The researchers found that it "appears not possible to conclude anything about a driver’s impairment on the basis of his/her plasma concentrations of THC and THC-COOH determined in a single sample".

Note: "THC" stands for Delta-9-tetrahydrocannabinol, which is the intoxicating ingredient in marijuana. THC is fairly quickly converted by the body into inert metabolites, which can stay in the body for hours or even days. It is these metabolites that police blood tests in DUI arrests detect and measure. In other words, (1) marijuna may not impair driving ability at all, and (2) the blood "evidence" only measures an inactive substance which may have been there for days.


MADD: OK to Let .14% Driver Go — If He’s a Politician

Friday, January 12th, 2007

MADD has apparently developed a separate standard for politicians and police in its War on Drunk Driving:


MADD Supports OC Police in DUI Non-Arrest

Ocean City, MD.  Jan. 12  – Mothers Against Drunk Driving praised the Ocean City Police Department on Thursday for how officers handled the Oct. 29 traffic stop and non-arrest of Delaware State Rep. John C. Atkins.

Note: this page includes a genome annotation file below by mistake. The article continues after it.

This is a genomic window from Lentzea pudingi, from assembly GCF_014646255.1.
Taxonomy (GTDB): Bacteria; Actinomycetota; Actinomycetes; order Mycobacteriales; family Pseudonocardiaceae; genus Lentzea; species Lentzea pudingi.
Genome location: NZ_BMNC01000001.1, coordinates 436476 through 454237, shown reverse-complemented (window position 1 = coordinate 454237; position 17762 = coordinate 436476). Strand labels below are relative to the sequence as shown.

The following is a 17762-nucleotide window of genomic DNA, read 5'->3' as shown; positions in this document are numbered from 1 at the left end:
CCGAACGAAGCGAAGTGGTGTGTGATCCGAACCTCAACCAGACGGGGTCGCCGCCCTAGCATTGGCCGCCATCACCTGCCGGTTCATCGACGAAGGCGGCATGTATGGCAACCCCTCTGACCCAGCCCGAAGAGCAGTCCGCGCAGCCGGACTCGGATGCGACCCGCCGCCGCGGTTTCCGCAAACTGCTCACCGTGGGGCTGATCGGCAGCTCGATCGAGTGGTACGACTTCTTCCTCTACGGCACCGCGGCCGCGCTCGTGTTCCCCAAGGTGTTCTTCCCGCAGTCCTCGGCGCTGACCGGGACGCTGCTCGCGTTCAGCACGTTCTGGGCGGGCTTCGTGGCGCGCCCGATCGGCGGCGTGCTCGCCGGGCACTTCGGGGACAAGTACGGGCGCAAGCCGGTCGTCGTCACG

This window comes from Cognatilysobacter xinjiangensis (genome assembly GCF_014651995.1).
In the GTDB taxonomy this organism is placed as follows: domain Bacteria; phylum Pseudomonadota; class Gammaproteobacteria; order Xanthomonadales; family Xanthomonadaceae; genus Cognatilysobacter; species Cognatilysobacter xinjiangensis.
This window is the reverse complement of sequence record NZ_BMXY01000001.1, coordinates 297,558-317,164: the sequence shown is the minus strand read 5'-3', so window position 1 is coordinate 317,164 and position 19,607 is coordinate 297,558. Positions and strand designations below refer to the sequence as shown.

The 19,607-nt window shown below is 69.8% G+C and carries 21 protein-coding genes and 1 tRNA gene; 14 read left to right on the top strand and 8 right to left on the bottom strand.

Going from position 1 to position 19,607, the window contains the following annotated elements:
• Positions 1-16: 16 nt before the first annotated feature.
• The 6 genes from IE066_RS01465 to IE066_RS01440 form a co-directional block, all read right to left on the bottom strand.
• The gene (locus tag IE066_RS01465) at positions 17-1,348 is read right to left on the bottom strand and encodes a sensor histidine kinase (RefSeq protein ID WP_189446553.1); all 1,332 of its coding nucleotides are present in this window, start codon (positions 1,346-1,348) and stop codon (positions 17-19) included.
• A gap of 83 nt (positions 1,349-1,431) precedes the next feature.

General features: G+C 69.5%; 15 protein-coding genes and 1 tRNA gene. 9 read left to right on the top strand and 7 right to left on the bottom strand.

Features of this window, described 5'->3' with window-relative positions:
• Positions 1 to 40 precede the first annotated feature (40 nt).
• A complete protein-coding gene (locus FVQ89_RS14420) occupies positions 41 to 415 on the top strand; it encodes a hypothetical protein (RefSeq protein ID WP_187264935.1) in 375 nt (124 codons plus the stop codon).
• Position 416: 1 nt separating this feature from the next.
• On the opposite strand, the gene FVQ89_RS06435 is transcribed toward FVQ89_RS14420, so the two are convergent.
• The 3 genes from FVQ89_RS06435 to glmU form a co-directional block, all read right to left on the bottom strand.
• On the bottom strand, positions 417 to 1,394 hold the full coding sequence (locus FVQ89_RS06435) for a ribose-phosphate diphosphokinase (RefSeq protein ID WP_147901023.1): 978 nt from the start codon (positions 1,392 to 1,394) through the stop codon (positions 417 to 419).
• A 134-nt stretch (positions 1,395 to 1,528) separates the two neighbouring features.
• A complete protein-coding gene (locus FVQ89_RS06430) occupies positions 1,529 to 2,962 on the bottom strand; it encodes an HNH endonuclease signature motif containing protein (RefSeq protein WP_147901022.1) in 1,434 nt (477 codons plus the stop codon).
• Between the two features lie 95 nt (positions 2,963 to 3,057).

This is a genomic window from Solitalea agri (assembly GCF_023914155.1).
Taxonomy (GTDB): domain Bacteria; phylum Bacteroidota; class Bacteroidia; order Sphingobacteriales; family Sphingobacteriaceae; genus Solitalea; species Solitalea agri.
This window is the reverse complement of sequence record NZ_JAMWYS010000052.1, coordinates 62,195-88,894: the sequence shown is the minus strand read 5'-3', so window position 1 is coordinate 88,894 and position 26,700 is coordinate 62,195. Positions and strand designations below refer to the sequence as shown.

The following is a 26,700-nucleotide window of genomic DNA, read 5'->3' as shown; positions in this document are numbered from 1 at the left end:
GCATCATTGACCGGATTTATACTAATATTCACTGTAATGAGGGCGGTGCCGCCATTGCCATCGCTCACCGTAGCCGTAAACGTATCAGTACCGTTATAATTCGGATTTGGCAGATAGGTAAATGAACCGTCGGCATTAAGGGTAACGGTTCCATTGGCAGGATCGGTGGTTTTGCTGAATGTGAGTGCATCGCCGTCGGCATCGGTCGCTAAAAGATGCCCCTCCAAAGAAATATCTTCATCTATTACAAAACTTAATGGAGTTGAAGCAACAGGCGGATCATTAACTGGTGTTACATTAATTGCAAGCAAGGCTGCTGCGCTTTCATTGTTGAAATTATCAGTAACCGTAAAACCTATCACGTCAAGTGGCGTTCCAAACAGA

MADD representatives were particularly quick to support decisions made by Pfc. Douglas A. Smith, OCPD’s toughest DUI enforcement officer, who along with trainee Natalie R. Smolko, performed the stop.

OCPD came under fire when news broke that Smith and Smolko stopped Atkins, who was allegedly driving erratically and blew a .14 in his preliminary breath test, but decided against making a DUI arrest…

After Atkins blew nearly double the .08 legal limit, officers did conclude that he was unfit to re-enter traffic. He then contacted a friend, who drove him and his wife to their Millsboro home.

Atkins was arrested hours later by Millsboro police and charged with offensive touching — a charge to which he pleaded guilty in December — after a dispute with his wife.

Many in the community believed Atkins, who flashed his legislator ID to police during the stop, received preferential treatment in being let off with a warning…

Though the breath test result has been the sticking point in raising doubts about officers’ handling of the incident, MADD Eastern Shore Victim Advocate David Elzey praised the proper use of the tool.